Moreover, according to the teaching of D2, the corres-ponding probing tones may be based on the standardised Discrete Multitone (DMT) modulation scheme (see e.g. page 13, lines 32-34 in conjunction with the right-hand side of Fig. 6f) for transmitting upstream or downstream DMT probing tones between the respective modems and can be generated by feeding specific vector signals into an inverse fast Fourier transform (IFFT) operation (see page 14, lines 21-23). D2 further teaches that the DMT standard relying on quadrature amplitude modulation is used to load a variable number of bits onto each carrier band and to modulate the coded bits via the IFFT operation (see page 3, lines 13-23). This implies that the first and second negotiation information is exchanged by using modulated carriers in D2. Additionally, D2 teaches that DMT modulation typically involves transmitting the respective data bits over the available carriers in parallel (see e.g. page 17, lines 22-24), which means that the data are also transmitted with identical timing in the system of D2, using the broad interpretation of the term "identical timing" resulting from point 3.1.2 above.

3.2.3 Hence, the difference between the subject-matter of claim 1 and the disclosure of D2 is seen in that data transmitted on each modulated carrier are identical to data transmitted on each other modulated carrier of the first family of carriers and that data received on each modulated carrier are identical to data received on each other modulated carrier of the second family of carriers.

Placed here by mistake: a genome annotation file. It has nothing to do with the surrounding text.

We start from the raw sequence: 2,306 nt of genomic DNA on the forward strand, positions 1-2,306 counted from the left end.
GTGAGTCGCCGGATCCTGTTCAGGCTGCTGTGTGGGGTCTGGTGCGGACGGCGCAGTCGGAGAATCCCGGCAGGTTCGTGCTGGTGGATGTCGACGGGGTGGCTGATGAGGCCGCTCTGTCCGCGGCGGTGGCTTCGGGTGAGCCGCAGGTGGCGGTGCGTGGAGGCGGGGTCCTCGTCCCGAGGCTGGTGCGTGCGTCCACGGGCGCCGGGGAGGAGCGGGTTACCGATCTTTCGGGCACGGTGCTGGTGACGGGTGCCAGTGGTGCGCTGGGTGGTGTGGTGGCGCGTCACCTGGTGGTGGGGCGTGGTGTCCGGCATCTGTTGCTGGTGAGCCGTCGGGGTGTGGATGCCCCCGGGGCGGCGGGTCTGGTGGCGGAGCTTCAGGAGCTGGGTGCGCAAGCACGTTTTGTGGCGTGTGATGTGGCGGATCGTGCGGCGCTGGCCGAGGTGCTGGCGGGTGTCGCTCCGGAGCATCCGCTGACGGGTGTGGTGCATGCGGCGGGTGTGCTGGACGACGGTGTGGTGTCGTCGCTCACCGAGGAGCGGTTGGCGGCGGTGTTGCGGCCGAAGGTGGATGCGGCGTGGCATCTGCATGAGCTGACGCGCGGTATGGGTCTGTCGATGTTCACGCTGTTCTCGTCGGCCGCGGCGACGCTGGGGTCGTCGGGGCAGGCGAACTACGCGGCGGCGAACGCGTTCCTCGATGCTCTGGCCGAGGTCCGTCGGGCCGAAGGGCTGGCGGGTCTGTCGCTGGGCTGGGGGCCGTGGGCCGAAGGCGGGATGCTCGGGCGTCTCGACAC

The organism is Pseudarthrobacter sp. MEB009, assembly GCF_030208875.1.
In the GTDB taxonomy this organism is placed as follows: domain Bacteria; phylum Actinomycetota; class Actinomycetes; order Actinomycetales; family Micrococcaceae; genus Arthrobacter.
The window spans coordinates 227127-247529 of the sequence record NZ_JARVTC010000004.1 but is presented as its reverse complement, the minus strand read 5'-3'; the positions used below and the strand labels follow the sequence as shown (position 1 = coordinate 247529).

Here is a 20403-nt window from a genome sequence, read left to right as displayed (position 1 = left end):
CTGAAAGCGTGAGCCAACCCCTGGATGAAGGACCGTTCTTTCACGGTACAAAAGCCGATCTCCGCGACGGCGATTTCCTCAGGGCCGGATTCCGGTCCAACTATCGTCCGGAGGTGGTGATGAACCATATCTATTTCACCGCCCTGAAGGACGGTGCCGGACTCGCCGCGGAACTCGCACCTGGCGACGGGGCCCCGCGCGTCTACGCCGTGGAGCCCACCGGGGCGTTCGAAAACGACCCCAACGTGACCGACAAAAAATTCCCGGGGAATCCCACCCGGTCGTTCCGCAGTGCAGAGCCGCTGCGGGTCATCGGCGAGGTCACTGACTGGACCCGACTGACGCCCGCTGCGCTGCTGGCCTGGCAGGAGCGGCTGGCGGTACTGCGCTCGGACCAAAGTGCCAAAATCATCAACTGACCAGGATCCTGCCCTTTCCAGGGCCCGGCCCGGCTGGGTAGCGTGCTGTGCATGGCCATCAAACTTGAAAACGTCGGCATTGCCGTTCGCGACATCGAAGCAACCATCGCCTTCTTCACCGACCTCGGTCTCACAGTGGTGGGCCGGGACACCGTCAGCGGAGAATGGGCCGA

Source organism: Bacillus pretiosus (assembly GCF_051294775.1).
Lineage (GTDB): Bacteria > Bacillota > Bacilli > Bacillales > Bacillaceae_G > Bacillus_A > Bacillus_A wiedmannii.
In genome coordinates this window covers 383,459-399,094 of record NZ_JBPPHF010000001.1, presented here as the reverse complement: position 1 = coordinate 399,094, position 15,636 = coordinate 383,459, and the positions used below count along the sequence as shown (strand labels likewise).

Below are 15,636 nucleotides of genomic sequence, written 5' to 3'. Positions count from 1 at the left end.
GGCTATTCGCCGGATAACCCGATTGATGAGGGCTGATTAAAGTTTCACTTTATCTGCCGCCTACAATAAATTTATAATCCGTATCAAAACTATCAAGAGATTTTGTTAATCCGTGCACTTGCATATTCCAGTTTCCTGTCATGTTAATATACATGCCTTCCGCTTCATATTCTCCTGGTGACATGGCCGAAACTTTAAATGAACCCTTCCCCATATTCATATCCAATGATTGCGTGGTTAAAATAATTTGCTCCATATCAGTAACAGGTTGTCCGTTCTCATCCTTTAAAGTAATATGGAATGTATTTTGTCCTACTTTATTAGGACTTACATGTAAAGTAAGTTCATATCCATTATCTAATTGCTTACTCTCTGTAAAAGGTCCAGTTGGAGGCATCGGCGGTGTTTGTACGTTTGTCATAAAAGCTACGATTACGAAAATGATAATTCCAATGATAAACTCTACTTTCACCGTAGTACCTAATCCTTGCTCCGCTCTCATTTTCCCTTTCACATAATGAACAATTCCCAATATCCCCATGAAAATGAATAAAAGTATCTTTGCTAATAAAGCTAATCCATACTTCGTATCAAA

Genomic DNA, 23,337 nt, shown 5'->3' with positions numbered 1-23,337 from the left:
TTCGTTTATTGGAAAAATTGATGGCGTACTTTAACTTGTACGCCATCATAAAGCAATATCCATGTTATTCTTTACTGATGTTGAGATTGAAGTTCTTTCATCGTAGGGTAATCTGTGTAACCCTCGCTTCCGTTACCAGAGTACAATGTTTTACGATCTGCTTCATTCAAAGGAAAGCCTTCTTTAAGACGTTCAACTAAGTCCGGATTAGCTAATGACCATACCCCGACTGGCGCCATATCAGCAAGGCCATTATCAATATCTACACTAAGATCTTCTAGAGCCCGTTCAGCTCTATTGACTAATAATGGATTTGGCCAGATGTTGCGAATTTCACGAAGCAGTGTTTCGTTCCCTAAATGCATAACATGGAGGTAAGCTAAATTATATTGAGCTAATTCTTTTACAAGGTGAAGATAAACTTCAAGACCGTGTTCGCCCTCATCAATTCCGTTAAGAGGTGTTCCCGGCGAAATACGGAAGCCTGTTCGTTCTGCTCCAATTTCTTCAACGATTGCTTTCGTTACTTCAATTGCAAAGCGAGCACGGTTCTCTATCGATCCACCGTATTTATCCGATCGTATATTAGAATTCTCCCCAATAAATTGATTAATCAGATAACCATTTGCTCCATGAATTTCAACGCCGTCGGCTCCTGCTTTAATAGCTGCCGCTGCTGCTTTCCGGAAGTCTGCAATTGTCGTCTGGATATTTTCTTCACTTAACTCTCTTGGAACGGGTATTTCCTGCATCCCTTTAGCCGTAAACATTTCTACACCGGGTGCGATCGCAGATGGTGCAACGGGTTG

Therefore, the subject-matter of claim 1 is considered to be novel over the cited prior art (Article 54 EPC).

3.2.4 The original application is, however, silent as to the technical effect resulting from the above distinguish-ing feature. Nevertheless, the board agrees with the appellant in considering the achievable technical effect as being to ensurethat, if one of the packet transmissions fails on one carrier, the data to be transmitted is still received on another available carrier.

3.2.5 Consequently, theobjective problem to be solved by claim 1 is regarded as being how to ensure that any data sent from a sending device are still received by a receiving device in a multi-carrier transmission system even if some carriers are subject to signal impairments.

3.2.6 Starting from the teaching of D2, which mentions that the physical throughput of the DSL system under consideration is limited by the receiver's ability to reliably distinguish the transmitted signal in the presence of noise and interference (see page 14, lines 55-56), the skilled person would be aware of the fact that some carriers are more detrimentally affected by noise and interference than others.

When confronted with the above objective problem, the skilled person in the field of data communications would therefore look for feasible ways of increasing the reliability of transmitting and receiving data in the event of such carrier-specific signal impairments. In this context, the skilled person would notice that the vulnerability of data transmissions to unpredictable signal impairments would be significantly lowered by redundant and thus fault-tolerant data transmissions, albeit at the cost of wasting bandwidth. Furthermore, under specific circumstances, e.g. in a communication initialisation phase, the skilled person would consider forfeiting the overall bandwidth efficiency for the benefit of safely transmitting relevant signalling information for such an initialisation process.

Consequently, using his common general knowledge, the skilled person would readily apply a redundant trans-mission scheme to the system in D2 in cases where highly relevant data are to be successfully sent and would envisage to send the same data, e.g. the line code capability information, on all the available carriers for a certain time period. To do so, the skilled person would have to only slightly adapt the conventional DMT modulation scheme of D2 without encountering specific difficulties in the implementation process or unexpected technical effects, since sending the same data in parallel simply involves the copying of the relevant data to the respective senders which in turn emit the data at the different respective carrier frequencies to the receiving side.